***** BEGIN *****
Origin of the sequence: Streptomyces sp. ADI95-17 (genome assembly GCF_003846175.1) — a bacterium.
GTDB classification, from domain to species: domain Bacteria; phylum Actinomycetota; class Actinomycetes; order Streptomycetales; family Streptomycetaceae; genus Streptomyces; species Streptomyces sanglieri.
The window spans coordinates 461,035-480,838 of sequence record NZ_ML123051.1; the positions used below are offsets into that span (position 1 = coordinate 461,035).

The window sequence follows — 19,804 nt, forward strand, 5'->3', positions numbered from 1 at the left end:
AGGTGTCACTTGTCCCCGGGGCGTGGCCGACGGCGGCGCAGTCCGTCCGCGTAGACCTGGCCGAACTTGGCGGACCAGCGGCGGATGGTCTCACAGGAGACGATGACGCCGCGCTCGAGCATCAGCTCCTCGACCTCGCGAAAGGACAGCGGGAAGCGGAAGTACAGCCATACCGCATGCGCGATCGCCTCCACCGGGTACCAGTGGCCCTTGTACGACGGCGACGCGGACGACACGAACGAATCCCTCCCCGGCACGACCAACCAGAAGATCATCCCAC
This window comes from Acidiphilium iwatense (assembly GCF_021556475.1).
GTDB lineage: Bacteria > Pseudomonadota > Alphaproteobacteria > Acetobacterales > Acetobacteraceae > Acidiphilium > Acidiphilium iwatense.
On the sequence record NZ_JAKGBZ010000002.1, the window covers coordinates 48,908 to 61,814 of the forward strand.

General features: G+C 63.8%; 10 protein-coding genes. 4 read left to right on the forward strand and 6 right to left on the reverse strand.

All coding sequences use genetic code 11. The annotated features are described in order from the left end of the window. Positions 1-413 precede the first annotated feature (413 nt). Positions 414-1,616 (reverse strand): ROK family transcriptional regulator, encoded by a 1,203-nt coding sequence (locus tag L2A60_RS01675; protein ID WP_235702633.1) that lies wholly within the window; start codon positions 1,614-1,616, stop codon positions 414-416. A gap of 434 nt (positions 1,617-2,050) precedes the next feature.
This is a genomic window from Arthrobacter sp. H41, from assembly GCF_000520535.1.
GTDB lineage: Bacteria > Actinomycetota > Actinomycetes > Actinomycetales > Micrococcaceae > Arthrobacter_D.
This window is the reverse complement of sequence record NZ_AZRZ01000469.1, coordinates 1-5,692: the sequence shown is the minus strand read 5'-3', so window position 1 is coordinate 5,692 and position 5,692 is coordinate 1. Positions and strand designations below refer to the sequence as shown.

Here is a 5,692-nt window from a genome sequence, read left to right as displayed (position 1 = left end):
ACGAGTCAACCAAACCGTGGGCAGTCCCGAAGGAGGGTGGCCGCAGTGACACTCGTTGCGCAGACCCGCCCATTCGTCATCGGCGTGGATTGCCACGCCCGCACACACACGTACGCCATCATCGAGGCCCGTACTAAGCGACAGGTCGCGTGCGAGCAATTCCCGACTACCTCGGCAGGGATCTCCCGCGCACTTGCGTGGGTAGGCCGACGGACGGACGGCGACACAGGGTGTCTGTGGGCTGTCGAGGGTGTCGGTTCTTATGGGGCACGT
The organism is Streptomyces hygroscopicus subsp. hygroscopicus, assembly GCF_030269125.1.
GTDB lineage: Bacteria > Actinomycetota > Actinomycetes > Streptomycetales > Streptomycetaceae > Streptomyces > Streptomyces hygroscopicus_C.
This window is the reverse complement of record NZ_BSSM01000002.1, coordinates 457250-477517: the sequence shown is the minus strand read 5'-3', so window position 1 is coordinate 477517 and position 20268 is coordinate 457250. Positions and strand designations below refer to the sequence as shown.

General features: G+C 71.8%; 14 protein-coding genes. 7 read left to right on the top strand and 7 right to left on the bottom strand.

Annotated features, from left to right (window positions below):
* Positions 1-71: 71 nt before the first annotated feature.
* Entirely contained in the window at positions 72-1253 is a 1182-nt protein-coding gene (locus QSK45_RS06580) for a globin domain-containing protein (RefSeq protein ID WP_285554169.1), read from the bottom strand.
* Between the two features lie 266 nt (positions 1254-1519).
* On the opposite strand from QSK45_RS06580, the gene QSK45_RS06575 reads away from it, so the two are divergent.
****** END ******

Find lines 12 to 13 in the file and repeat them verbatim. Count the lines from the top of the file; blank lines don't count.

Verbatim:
GTDB lineage: Bacteria > Actinomycetota > Actinomycetes > Actinomycetales > Micrococcaceae > Arthrobacter_D.
This window is the reverse complement of sequence record NZ_AZRZ01000469.1, coordinates 1-5,692: the sequence shown is the minus strand read 5'-3', so window position 1 is coordinate 5,692 and position 5,692 is coordinate 1. Positions and strand designations below refer to the sequence as shown.